12562 EF: ’Keeping Up’ and ‘Keeping It Real’: An Analysis of the Social Life of Civic Media
Organizers: Eric Gordon, Rogelio Lopez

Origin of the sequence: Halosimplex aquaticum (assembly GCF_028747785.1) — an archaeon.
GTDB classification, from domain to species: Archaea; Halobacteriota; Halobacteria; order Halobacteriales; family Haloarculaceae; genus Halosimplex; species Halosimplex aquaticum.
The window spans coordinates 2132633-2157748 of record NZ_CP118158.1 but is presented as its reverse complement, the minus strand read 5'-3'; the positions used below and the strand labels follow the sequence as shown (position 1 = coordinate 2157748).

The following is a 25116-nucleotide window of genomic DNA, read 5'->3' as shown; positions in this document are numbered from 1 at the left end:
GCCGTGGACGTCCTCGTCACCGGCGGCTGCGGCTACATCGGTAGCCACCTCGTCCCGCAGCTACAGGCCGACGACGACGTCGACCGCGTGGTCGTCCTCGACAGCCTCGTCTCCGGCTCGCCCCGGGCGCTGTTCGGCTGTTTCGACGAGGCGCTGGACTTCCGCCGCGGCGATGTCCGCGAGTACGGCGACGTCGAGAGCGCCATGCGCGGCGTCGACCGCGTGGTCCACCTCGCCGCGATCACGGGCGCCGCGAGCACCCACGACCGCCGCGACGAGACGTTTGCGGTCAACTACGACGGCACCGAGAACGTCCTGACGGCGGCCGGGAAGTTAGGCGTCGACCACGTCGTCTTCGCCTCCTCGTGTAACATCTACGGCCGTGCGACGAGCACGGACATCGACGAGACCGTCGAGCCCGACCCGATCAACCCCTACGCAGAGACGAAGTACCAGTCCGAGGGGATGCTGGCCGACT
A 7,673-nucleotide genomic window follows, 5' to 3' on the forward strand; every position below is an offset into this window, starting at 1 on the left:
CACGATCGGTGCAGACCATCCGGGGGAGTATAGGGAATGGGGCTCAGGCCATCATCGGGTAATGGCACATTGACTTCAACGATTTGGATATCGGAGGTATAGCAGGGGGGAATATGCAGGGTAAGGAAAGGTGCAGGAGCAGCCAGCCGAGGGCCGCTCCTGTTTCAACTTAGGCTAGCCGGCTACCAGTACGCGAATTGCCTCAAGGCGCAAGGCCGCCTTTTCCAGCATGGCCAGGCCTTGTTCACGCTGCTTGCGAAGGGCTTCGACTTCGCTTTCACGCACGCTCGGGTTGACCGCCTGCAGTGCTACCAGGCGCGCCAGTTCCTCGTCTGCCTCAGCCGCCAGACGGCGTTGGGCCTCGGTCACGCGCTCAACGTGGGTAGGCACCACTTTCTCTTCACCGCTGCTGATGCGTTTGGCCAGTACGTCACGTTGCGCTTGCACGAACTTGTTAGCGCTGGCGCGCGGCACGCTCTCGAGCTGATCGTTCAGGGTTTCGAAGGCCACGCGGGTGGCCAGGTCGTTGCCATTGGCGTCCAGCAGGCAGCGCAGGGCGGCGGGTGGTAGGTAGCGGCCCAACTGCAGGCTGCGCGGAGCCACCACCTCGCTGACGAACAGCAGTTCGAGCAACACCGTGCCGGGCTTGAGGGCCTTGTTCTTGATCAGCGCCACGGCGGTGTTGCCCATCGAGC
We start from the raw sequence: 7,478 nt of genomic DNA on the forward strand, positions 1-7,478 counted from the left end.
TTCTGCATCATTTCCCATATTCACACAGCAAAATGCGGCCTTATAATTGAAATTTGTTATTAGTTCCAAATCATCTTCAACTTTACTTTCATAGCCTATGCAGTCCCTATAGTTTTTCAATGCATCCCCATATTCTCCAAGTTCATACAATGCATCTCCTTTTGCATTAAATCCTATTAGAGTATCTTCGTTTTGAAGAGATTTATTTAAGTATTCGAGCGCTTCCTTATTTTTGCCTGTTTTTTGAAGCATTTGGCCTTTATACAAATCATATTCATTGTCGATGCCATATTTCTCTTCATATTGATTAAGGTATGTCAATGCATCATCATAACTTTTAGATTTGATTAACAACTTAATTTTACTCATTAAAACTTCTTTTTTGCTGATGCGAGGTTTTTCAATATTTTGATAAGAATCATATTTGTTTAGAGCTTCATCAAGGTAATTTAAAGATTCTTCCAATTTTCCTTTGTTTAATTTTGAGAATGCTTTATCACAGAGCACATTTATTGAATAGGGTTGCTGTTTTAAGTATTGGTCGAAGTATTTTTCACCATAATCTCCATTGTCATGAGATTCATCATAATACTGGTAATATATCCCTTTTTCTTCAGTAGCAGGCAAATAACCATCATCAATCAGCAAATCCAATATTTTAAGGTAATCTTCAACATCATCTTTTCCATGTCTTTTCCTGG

What is often called “civic technology” is a field of practice focused on the design and implementation of ICTs for government and NGOs. The emphasis is usually placed on some form of “disruptive innovation,” where the technology is meant to shift the organizational systems in which it operates. But in reality, civic tech can be disruptive simply because of clashes in organizational cultures and logics of governance. When organizations attempt to do things with technology, the values and assumptions of the technology challenge the values and assumptions of mission and process. For example, organizations that employ grassroots organizing techniques are often troubled by the seemingly impersonal and scaled systems of social media. We introduce the term civic media to better capture how tools generate interest, get deployed, and get used in practice both intra- and extra- organizationally. Civic media are objects in the world that mediate function and representation—where the meaning of the technology and its impact is always a coupling between actual outcomes and the representation of those outcomes. Our analysis of civic media is based on data from a qualitative study with community NGOs in the United States collected over a period of nine months. Based on participant observations and over 40 interviews, we ask how the desired functions of civic media within organizational settings are impacted by internal and external representations and how civic media are reshaping conceptions of audience, public and constituents.